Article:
Dureza encourages IP leaders to form advisory council for peace talks

INDIGENOUS PEOPLES NEWS  • Mon Jan 9, 2017 07:24 AM  •  436   0
By OPAPP new release
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MIDSAYAP, North Cotabato -- Presidential peace adviser Jesus G. Dureza asked the leaders from different indigenous peoples (IP) groups in the province to come up with an advisory council, which will aid the peace process with different rebel groups in tackling various IP concerns. 

“You understand your situations the best; therefore, you are also the ones who can suggest the best solutions. But for this to happen, you also need to come together as one,” Dureza emphasized in Bisaya during an IP peace table conversation on Tuesday, January 3, in Midsayap, North Cotabato. 

The advisory council will provide voices and assure key roles for the so-called “national minorities” in the peace negotiations with the National Democratic Front and the implementation of Bangsamoro agreements with the Moro fronts. 

Earlier, Dureza underscored that creation of an IP advisory council is a guarantee for a more inclusive and transparent peace process under the administration of President Rodrigo R. Duterte. 

“We cannot solve your problems for you because we do not know what your problems are. That is why there is a need for you to sit down and discuss them and the possible solutions.” 

“We cannot promise to deliver all the needs you have mentioned, but what we can promise is that we will present your concerns during the negotiations,” the peace adviser underscored. 
Dureza also reminded the leaders that they can start working on their concerns even prior to a final peace agreement. 

“We must not solely rely on the peace agreements. If we can act now for the betterment of your welfare, we can do so and not wait anymore for the signing of peace pacts,” he pointed out.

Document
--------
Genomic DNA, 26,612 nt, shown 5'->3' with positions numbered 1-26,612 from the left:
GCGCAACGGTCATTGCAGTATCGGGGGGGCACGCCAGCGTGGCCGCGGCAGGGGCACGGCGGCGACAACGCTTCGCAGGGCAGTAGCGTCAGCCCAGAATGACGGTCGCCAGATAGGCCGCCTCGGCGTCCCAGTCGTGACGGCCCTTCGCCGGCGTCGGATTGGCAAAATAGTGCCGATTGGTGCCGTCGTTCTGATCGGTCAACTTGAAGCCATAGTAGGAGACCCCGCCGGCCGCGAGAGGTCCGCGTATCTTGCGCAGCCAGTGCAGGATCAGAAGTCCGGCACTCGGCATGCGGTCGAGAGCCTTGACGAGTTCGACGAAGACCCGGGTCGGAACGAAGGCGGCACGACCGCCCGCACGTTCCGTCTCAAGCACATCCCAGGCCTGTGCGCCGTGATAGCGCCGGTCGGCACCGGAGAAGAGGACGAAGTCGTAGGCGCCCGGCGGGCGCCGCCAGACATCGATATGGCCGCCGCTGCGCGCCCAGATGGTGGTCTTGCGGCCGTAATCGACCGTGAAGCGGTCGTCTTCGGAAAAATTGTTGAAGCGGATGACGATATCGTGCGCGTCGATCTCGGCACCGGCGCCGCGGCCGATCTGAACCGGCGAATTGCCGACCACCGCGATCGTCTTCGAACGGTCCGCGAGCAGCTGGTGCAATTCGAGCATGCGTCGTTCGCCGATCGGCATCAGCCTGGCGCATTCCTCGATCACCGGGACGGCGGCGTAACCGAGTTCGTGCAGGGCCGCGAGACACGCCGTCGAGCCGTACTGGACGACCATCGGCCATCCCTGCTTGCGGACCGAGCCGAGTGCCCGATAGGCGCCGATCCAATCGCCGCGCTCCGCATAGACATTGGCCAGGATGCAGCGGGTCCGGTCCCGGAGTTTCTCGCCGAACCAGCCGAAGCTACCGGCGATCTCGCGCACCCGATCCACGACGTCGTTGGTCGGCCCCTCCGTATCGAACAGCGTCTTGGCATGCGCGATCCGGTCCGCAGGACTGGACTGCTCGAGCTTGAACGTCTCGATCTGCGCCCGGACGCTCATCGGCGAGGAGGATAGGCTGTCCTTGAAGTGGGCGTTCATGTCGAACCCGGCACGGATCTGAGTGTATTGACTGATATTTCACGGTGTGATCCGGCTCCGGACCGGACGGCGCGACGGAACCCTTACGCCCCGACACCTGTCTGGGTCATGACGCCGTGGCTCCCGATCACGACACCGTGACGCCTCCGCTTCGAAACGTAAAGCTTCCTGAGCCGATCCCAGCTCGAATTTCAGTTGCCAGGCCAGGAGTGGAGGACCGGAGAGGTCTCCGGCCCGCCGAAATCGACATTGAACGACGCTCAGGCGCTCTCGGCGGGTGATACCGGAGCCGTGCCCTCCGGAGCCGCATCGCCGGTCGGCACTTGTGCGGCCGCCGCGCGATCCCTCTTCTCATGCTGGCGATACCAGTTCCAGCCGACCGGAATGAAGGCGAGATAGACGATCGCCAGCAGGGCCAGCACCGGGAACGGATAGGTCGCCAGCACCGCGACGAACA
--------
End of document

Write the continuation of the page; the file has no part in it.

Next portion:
The meeting with the IP leaders is part of the continuing consultation process of the Office of the Presidential Adviser on the Peace Process with the “bigger peace tables” to discuss their concerns and participation in the peace process. 

"The negotiating table is a smaller table and only involves the government and the rebel groups. The ‘bigger peace table’ is the general public, which will be affected by the issues tackled in the smaller table. It is, therefore, important to listen to the bigger table,” Dureza explained to the leaders.

As a continuing engagement, there are upcoming peacebuilding conversations with different stakeholders in Surigao del Norte and Compostela Valley on January 12, Thursday.

Dureza also assured the indigenous groups of their representative in the new and expanded Bangsamoro Transition Commission (BTC), which will draft the enabling law for the implementation of all Bangsamoro peace deals and other pertinent measures including the Indigenous Peoples Rights Act of 1997.

Government Implementing Panel Chair for the Bangsamoro Peace Accords Irene Santiago was also present in the said peacebuilding conversation with IP groups.

Aside from being in the event, OPAPP Undersecretaries Diosita Andot and Ronald Flores and Assistant Secretary Dickson Hermoso also joined Dureza in visiting the municipalities of Alamada, Midsayap, and Carmen, where the peace adviser led the inauguration of a 42-kilometer road project under the Payapa at Masaganang Pamayanan (PAMANA) program, the government’s peace and development program, and the distribution of relief goods for the communities affected by two explosion incidents in Midsayap and Aleosan on 24 and 28 December 2016 respectively.
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